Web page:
The Nokia Nseries is fraught with ups and downs, from the excellent N95 8gb which still fetches more at Cex or on eBay that any of its follow up phones, the N96 & N97. The N97 in particular has been criticised for its inability to run its own software, a lens cover that scratches the lens, and a keyboard that could only be used with tooth picks. Whilst not techically developed under the Nseries line, its best to look at the N900 as an evolution of this line as it has more in common with the aformentioned devices than the devices in its own linage, like the overly clunky (read: massively ugly) N800.
Nokia has the market share when it comes to mobile phones, they are the largest manufacturer of mobile devices in the world by a huge margin. They have the high end smartphones, but they also have the low-end functional phones like the Nokia 1100 which still stands as the best selling phone ever. For the most part they all run on Nokia’s secret weapon of a operating system Symbian S60; their triumph and their curse all in one. Nokia threw all their eggs into one basket and made S60 a market staple; for which they reaped the rewards. But the eggs slowly started turning mouldy; Google’s Android platform, Apples revolutionary iPhone OS and a revived Palm grew and grew to dominate much of the public’s comprehension. The N900 looks to shake things up with the introduction of Nokia’s new Linux based operating system; Maemo.
So lets dive right in. The N900 has a massive 32gb internal storage with space for another 16gb memory card, full web browsing and email integration, full media player functionality for both music and video, as well as Nokia’s always impressive tv-out (via headphone socket) facility. It features both full touch screen functionality (although resistive touch screen; which I’ll touch on later) as well as a slide-out keyboard. It has an impressive 5mp camera with Xenon flash, which doubles as a fairly competent video device, and as this is designed to be a strongly web-enabled device, it includes as expected full Wi-Fi access, impressively fast 3G and Bluetooth.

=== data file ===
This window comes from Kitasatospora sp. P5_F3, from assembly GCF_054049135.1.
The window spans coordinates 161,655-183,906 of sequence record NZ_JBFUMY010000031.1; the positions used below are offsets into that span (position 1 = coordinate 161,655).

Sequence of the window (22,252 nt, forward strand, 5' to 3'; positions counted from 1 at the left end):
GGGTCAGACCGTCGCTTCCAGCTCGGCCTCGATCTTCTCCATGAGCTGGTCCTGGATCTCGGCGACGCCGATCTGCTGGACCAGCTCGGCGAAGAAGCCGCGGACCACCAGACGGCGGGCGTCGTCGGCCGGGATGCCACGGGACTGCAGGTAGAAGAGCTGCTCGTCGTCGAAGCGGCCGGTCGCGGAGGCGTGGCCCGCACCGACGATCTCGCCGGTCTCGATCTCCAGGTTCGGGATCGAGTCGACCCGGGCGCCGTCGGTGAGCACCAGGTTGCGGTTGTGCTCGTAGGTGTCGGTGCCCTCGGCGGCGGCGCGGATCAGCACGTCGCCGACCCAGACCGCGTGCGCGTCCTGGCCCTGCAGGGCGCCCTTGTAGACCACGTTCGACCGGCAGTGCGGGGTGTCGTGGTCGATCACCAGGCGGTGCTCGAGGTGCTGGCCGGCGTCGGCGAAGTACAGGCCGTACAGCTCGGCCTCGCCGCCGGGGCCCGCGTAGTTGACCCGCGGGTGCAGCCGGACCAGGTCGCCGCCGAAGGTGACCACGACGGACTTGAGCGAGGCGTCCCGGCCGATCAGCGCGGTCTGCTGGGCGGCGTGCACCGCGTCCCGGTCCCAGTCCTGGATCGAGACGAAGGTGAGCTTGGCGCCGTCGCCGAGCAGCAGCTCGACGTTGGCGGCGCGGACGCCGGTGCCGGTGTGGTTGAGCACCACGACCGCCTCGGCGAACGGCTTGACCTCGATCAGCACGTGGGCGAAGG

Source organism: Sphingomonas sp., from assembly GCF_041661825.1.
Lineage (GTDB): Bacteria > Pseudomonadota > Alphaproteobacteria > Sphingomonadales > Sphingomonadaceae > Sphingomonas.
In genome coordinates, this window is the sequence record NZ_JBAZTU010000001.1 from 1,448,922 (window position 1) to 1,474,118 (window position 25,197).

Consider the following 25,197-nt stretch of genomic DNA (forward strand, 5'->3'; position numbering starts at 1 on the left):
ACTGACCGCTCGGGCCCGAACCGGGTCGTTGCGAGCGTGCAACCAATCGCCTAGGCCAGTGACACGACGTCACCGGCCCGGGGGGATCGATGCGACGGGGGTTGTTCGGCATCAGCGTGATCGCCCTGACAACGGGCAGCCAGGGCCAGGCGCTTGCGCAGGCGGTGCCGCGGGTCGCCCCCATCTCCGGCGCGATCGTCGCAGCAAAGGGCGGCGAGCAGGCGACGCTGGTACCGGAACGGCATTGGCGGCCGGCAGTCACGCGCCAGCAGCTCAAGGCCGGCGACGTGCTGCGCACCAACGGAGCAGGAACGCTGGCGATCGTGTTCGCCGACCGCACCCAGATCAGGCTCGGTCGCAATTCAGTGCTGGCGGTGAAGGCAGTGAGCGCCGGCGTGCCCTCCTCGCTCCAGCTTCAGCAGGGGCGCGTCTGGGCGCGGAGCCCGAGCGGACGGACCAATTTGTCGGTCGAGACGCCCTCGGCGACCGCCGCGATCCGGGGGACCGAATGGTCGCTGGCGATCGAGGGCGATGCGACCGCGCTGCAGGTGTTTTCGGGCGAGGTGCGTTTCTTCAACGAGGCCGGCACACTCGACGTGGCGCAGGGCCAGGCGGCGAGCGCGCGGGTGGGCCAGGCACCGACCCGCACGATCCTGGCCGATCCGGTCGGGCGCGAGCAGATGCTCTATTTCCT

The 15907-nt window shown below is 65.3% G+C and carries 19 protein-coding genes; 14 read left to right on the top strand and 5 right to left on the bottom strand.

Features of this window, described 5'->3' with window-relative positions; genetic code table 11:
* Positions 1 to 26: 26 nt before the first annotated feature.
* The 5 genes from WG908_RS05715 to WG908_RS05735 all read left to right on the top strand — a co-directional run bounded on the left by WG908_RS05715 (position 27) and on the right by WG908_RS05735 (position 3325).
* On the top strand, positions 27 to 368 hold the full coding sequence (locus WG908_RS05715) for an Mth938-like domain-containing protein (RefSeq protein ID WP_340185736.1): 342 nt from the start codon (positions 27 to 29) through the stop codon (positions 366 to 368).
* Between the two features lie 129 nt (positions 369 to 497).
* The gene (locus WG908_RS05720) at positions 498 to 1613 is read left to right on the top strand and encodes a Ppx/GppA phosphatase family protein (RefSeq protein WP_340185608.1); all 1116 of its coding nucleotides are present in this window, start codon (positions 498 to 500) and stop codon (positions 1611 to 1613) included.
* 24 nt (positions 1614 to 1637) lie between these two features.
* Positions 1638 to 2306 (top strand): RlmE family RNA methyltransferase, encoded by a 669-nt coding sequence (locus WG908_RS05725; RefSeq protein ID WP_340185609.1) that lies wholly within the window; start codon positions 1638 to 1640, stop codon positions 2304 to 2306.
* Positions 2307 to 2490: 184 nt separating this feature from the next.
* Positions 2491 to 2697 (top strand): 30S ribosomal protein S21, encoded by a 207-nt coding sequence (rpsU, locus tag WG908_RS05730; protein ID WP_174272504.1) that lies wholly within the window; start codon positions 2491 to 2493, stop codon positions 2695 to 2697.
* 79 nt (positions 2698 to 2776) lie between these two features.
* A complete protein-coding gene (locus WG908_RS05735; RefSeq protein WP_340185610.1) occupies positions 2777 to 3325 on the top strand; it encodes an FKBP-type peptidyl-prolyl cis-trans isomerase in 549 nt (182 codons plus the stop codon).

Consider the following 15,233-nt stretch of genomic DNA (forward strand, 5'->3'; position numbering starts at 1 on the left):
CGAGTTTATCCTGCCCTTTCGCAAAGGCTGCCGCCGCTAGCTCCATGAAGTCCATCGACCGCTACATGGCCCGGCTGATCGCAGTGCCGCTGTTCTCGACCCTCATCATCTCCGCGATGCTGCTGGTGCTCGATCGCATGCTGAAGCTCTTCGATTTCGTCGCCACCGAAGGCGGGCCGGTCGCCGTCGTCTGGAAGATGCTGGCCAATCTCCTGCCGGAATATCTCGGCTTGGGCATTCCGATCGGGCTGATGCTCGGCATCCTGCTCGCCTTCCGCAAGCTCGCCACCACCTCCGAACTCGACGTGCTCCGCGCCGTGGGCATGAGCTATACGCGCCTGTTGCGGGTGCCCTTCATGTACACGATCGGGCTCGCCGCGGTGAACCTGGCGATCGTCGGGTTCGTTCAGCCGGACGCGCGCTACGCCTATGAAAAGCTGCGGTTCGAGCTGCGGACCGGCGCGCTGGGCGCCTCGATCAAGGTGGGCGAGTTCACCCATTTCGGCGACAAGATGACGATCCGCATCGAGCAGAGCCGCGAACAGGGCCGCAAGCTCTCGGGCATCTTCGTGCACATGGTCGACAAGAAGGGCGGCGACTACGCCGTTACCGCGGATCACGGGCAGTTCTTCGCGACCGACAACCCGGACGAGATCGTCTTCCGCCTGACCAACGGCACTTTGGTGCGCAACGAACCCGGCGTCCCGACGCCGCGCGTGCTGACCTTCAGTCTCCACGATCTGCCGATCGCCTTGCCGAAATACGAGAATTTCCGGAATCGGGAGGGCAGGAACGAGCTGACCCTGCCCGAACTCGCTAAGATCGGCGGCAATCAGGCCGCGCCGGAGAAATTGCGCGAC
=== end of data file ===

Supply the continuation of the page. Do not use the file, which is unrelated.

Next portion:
Now all those features rack up to be one impressive media/internet device, but sadly it’s the actual phone aspect of the N900 that lets it down. The phone is huge, it’s weighty and bloody thick. It’s constantly in landscape mode, which for me was always massively awkward when pulling it out of my pocket for the 2 weeks I’ve been using it. The keyboard only features the qwerty set up so that first number you dial always involves a shift key press first and if you opt for the touch screen dialer you will have to grab the stylus before you start because…
The touchscreen is resistive. If you dont know, there are two types of touchscreen; resistive (responds to how hard you press) and capacitive (responds to static in your fingers). The latter is used in the iPhone series, most of HTC’s devices, as well as some Windows Mobile phones. So why opt for the resistive option? It’s alot cheaper, it allows greater profit from each unit, and it’s easier to repair. The N900’s touchscreen is probably the best resistive screen this side of the Nintendo DS, it functions well, but only when using the stylus. When deep in the throws of reading what’s going on in the election on the BBC’s site, the stylus/resistive combination works perfectly and the overall experience is brilliant. Secondly, when flicking through photos or playing music the stylus led controls work perfectly, but it all comes back to the lack of functionality as a phone.
The look and feel of the phone is very Nokia and anyone thats used one over the years will be familiar with its setup and design. The outside of the phone houses the buttons, quite a few of which don’t feel like they’re in the most natural location. The top of the phone (when held in the landscape format, which you’ll be doing 99.9 per cent of the time) has, from left to right, the up/down volume key, the centrally placed square power button and the camera shutter.
And – we know you’re going to love this – there’s an infrared port on the N900 as well. Infrared! We haven’t seen that in years, and we’re not even sure if it was ever really needed on any phone. Ever.
Head round to the right-hand side and you’ll find the lock key, which is a little spring-loaded slider button. This is where we have the biggest issue – finding this button with your finger requires you to shuffle the phone in the hand a little bit.
Below that there’s the headphone socket, which is raised slightly to allow a flush connection with the jack. Given the amount of phones these days that have a curved socket, leaving the headphone connection exposed, this is a welcome change. However this did bring up one problem in that when holding the phone with the headphones plugged in, it was very uncomfortable, with the plug right in the way of where you would naturally want to hold it.
This review is pointing to one thing, great device, poor phone. For the latter half of my experience with the Nokia I removed my sim and placed it back in my HTC Hero/G2 Touch, utilising the N900 as i see it, a mini iPad. I found my self using it to browse news or check Facebook over breakfast, instead of booting my laptop. I sat with it on my lap on train journeys watching Youtube, playing games and viewing films on its large screen. I never felt like it was a phone and started to view it as a more open and customisable iPod touch or a mini iPad.
The N900 is available now from free on selected tariffs on a variety of carriers. You can also buy direct from Nokia here. For more information on the Nokia N900 check out its dedicated page at the Nokia site here.